Outlast Whistleblower has shown me things, I never wanted to see. There are moments of this game that I wish could be scrubbed from my brain as they will leave me irrevocably changed. The original Outlast already scarred me in a way no other horror game ever has, and Whistleblower has outdone that games level of grotesque with only 2 and half hours of gameplay. So it’s nastier, OK… but is it as good as the main campaign?
Whistleblower fits in an interesting position to the main Outlast timeline. It serves as both a prequel and epilogue to the main story, setting in motion the chain of events that leads intrepid reporter, Miles Upshur, while also adding some closure to the events at Mount Massive Asylum. For those who have yet to play the main game, I strongly recommend it… so long as you are not easily terrified and can stomach some pretty grisly scenes of mass dismemberment.
At the beginning of Outlast, Miles is reading a mass email forwarded to journalists by one Waylon Parks, a software engineer working for the Murkoff corporation at Mount Massive mental hospital. Well, this is where Whistleblower starts, with Waylon hovering over the send button on said email. Parks is soon found out to be the (titular) whistleblower and is confined to the asylum as a patient. That’s when things start to get nasty.
Pursued by a series of bizarre and deviant mutated patients, Waylon desperately tries to survive to see his wife and son again. Some of these assailants are far more horrific than the already messed up creations found in the main story. A new villain known as The Butcher chases Waylon for much of the DLC, intent on dismembering and eating him. Other familiar faces like Outlast’s Father Martin pop up throughout but it’s Eddie Gluskin, also known as The Groom that will scar players for life.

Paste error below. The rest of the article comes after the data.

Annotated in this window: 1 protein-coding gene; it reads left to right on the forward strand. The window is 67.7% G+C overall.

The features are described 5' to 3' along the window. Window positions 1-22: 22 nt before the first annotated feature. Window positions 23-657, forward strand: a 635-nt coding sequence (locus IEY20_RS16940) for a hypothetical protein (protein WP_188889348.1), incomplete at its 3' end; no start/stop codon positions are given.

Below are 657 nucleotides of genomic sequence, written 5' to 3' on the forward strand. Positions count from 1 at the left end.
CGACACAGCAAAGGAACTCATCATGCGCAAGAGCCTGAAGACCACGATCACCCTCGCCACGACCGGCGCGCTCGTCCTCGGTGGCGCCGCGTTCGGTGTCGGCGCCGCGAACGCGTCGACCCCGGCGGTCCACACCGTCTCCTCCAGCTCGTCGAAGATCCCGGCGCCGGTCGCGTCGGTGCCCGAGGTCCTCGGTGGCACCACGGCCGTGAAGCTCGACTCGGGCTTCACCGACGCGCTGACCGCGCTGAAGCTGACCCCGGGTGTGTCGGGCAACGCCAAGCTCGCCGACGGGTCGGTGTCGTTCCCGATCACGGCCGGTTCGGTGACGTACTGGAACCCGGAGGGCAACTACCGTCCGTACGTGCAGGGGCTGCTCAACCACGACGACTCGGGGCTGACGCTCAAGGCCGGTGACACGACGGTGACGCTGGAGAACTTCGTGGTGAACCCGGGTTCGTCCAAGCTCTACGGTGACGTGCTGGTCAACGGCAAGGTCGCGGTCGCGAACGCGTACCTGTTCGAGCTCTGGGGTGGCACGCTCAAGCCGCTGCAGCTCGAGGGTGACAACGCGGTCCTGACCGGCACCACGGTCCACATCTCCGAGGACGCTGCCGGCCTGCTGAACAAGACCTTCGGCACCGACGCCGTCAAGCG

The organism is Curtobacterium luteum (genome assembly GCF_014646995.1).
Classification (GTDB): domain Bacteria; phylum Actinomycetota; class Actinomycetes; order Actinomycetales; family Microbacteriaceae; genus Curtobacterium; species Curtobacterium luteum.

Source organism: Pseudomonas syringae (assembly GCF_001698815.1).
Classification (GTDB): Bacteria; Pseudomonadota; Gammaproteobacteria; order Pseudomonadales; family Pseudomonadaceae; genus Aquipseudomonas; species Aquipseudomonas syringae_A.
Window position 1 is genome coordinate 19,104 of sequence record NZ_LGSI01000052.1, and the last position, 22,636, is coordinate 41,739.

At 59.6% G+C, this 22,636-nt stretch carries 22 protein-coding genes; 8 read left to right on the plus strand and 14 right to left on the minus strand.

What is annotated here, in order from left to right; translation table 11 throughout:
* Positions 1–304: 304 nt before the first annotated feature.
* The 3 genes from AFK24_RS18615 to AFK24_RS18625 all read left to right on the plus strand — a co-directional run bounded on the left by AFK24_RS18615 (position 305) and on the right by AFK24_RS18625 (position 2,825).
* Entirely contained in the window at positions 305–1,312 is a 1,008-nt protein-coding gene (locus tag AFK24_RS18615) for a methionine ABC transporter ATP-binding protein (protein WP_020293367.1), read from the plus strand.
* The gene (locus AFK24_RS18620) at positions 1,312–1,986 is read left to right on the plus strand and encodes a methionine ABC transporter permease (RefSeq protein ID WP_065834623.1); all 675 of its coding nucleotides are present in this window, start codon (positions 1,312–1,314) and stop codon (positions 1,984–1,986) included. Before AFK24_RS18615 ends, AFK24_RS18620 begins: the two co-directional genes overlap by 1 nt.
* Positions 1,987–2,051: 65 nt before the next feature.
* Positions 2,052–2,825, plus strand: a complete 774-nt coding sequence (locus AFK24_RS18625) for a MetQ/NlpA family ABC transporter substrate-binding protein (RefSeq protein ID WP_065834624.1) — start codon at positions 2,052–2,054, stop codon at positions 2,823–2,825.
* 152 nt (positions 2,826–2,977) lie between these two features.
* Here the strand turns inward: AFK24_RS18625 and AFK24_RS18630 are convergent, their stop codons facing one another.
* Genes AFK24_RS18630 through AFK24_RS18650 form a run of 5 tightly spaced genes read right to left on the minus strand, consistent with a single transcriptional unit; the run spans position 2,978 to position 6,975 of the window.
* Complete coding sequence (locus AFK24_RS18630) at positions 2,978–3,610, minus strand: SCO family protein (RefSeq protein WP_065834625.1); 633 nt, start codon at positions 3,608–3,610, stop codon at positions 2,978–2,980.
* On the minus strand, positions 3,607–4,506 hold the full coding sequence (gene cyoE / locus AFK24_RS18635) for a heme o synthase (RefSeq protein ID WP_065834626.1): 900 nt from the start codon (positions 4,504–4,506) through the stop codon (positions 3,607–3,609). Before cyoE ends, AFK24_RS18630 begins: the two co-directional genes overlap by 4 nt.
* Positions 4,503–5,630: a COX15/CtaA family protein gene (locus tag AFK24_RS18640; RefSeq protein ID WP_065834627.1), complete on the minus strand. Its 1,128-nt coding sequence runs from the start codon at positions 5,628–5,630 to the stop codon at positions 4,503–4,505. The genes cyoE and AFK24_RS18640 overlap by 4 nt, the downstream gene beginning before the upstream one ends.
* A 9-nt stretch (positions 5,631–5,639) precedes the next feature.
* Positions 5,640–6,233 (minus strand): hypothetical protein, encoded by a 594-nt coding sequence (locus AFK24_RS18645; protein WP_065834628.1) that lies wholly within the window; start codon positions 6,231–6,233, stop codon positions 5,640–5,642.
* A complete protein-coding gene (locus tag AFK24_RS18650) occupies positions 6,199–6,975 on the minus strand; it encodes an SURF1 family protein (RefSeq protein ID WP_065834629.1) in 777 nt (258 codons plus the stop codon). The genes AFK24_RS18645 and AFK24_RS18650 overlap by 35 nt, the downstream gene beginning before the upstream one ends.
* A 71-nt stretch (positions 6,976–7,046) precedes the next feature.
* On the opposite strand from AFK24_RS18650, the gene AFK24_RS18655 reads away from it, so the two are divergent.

Gluskin is mentioned in several documents found in the main story, but players will get to know him far more intimately in this DLC – although they will come to wish they didn’t. He’s one of the most terrifying horror villains I’ve ever seen, with a bizarre desire to build an idyllic “I love Lucy” style happy family. Unfortunately his methods tend to involve mutilation and some of the most twisted body horror I’ve ever witnessed.
Gameplay is largely the same as Outlast itself with players running and hiding from Mount Massive’s psychotic inmates, while trying to sneak onwards to the next area or objective. The somewhat frustrating “Turn two valves” quests prevalent throughout the main game don’t resurface in Whistleblower… thankfully, replaced with a more freeflowing series of objectives. This change in structure stands to Whistleblower, especially considering it’s condensed running time.
The DLC takes about 2/3 hours to complete on normal and that’s without collecting all the documents scattered throughout Mount Massive. As a prologue and epilogue, Outlast Whistleblower is a must have for fans of the main story. Red Barrels have truly expanded on, and in certain ways improved the Outlast formula in Whistleblower. Although the game has scarred me forever, I eagerly anticipate playing the game with the Oculus Rift or Project Morpheus in the future.
Around that time my posts will probably cease, due to my inevitable heart attack…